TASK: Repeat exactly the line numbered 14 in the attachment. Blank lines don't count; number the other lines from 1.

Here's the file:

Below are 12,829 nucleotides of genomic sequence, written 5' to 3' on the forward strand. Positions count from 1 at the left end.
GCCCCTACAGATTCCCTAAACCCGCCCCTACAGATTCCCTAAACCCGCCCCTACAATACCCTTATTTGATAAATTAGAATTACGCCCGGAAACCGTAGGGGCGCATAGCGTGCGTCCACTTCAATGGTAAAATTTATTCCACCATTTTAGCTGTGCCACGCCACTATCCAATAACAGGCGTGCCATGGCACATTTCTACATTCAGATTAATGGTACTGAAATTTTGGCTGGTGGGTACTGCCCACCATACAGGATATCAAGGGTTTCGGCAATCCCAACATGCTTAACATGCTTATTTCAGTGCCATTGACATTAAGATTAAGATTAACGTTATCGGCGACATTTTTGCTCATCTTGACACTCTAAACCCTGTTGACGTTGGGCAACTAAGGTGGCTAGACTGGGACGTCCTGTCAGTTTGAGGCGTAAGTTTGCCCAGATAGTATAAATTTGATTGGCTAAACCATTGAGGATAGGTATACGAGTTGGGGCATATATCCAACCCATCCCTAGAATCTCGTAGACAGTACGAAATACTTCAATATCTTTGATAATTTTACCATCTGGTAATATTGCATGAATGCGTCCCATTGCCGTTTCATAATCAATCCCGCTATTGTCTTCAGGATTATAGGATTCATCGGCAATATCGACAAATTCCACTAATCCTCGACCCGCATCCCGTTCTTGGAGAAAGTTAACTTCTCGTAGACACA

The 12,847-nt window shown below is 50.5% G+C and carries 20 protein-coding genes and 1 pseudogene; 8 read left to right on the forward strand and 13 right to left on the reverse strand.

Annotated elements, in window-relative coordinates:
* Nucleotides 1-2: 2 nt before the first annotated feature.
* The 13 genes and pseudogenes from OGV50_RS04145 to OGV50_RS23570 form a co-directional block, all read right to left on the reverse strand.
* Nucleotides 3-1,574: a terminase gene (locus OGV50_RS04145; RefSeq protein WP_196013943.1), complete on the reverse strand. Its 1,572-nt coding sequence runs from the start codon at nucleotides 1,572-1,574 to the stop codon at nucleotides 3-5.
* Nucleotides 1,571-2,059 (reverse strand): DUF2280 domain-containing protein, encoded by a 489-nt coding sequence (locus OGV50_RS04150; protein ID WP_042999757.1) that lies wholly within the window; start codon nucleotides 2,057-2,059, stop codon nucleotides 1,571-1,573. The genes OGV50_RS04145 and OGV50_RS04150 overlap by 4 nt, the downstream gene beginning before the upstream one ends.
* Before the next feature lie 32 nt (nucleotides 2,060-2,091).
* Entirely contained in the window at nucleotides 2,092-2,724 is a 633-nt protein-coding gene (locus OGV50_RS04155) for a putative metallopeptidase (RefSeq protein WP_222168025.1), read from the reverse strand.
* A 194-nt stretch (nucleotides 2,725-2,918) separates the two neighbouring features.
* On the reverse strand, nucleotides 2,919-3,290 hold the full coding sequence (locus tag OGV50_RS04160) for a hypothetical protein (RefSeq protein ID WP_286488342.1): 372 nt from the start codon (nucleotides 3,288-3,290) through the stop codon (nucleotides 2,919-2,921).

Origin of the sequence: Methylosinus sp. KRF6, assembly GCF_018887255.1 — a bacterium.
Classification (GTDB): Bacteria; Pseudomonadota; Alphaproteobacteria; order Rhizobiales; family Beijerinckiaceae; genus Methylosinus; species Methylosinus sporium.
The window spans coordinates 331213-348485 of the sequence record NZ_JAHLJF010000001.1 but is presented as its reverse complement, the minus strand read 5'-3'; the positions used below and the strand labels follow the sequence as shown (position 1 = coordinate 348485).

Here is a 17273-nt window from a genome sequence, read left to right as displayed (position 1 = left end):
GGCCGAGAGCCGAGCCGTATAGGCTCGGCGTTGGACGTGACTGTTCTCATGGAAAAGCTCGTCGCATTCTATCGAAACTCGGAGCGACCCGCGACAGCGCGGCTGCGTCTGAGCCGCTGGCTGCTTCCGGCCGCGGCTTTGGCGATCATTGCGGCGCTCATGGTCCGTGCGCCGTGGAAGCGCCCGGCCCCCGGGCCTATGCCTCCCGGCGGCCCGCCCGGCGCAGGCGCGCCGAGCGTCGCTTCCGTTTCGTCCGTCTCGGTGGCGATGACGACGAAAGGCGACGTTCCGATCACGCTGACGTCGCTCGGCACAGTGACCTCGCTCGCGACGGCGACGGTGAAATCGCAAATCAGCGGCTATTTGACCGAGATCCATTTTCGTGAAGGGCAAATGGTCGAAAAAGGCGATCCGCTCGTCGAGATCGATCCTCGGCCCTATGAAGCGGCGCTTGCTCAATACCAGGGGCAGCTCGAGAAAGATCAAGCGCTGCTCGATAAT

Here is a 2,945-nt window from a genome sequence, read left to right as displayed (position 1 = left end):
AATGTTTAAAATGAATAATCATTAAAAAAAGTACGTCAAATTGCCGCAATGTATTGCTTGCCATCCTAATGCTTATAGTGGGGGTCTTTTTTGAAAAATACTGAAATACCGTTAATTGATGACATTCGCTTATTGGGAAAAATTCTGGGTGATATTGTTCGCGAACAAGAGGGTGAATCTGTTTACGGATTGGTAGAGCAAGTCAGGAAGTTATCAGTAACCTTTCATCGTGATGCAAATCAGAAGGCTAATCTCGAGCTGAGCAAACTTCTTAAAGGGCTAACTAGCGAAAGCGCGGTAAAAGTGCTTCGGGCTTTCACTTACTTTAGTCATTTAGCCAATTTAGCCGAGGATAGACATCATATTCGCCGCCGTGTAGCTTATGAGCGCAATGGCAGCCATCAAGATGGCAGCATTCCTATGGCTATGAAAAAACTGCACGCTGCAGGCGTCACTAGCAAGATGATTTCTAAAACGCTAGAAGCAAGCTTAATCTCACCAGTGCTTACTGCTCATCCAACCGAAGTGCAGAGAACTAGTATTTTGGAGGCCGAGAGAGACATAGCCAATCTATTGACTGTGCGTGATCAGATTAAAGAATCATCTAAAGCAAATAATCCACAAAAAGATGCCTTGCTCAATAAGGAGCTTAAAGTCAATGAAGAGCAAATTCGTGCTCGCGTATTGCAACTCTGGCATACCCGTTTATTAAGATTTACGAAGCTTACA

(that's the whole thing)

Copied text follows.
Classification (GTDB): Bacteria; Pseudomonadota; Alphaproteobacteria; order Rhizobiales; family Beijerinckiaceae; genus Methylosinus; species Methylosinus sporium.